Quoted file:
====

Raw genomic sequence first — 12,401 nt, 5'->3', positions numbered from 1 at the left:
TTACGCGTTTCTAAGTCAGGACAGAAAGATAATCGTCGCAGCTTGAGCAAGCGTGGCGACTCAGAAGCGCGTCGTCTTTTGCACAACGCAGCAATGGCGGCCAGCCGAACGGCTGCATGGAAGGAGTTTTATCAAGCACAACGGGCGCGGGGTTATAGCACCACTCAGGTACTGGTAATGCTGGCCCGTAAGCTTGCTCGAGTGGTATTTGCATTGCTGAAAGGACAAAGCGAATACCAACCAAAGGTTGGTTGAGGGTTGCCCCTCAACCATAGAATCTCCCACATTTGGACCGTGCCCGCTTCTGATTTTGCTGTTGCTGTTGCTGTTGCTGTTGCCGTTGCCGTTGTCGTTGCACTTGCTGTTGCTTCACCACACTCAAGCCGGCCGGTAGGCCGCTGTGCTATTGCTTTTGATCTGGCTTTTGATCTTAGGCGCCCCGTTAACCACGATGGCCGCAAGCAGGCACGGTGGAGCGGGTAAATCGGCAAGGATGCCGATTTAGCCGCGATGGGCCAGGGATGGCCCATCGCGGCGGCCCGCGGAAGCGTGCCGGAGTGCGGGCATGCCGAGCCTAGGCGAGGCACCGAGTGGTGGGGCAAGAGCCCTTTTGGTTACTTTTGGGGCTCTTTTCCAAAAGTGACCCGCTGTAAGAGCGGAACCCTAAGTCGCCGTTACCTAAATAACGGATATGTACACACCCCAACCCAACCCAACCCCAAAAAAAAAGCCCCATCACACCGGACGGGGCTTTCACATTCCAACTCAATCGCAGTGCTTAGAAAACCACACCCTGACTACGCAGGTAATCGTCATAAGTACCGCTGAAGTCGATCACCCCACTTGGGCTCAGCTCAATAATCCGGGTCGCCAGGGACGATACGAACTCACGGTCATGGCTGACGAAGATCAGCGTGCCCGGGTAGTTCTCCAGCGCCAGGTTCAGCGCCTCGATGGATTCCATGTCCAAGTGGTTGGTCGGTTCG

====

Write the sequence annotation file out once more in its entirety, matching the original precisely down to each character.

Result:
Raw genomic sequence first — 12,401 nt, 5'->3', positions numbered from 1 at the left:
TTACGCGTTTCTAAGTCAGGACAGAAAGATAATCGTCGCAGCTTGAGCAAGCGTGGCGACTCAGAAGCGCGTCGTCTTTTGCACAACGCAGCAATGGCGGCCAGCCGAACGGCTGCATGGAAGGAGTTTTATCAAGCACAACGGGCGCGGGGTTATAGCACCACTCAGGTACTGGTAATGCTGGCCCGTAAGCTTGCTCGAGTGGTATTTGCATTGCTGAAAGGACAAAGCGAATACCAACCAAAGGTTGGTTGAGGGTTGCCCCTCAACCATAGAATCTCCCACATTTGGACCGTGCCCGCTTCTGATTTTGCTGTTGCTGTTGCTGTTGCTGTTGCCGTTGCCGTTGTCGTTGCACTTGCTGTTGCTTCACCACACTCAAGCCGGCCGGTAGGCCGCTGTGCTATTGCTTTTGATCTGGCTTTTGATCTTAGGCGCCCCGTTAACCACGATGGCCGCAAGCAGGCACGGTGGAGCGGGTAAATCGGCAAGGATGCCGATTTAGCCGCGATGGGCCAGGGATGGCCCATCGCGGCGGCCCGCGGAAGCGTGCCGGAGTGCGGGCATGCCGAGCCTAGGCGAGGCACCGAGTGGTGGGGCAAGAGCCCTTTTGGTTACTTTTGGGGCTCTTTTCCAAAAGTGACCCGCTGTAAGAGCGGAACCCTAAGTCGCCGTTACCTAAATAACGGATATGTACACACCCCAACCCAACCCAACCCCAAAAAAAAAGCCCCATCACACCGGACGGGGCTTTCACATTCCAACTCAATCGCAGTGCTTAGAAAACCACACCCTGACTACGCAGGTAATCGTCATAAGTACCGCTGAAGTCGATCACCCCACTTGGGCTCAGCTCAATAATCCGGGTCGCCAGGGACGATACGAACTCACGGTCATGGCTGACGAAGATCAGCGTGCCCGGGTAGTTCTCCAGCGCCAGGTTCAGCGCCTCGATGGATTCCATGTCCAAGTGGTTGGTCGGTTCG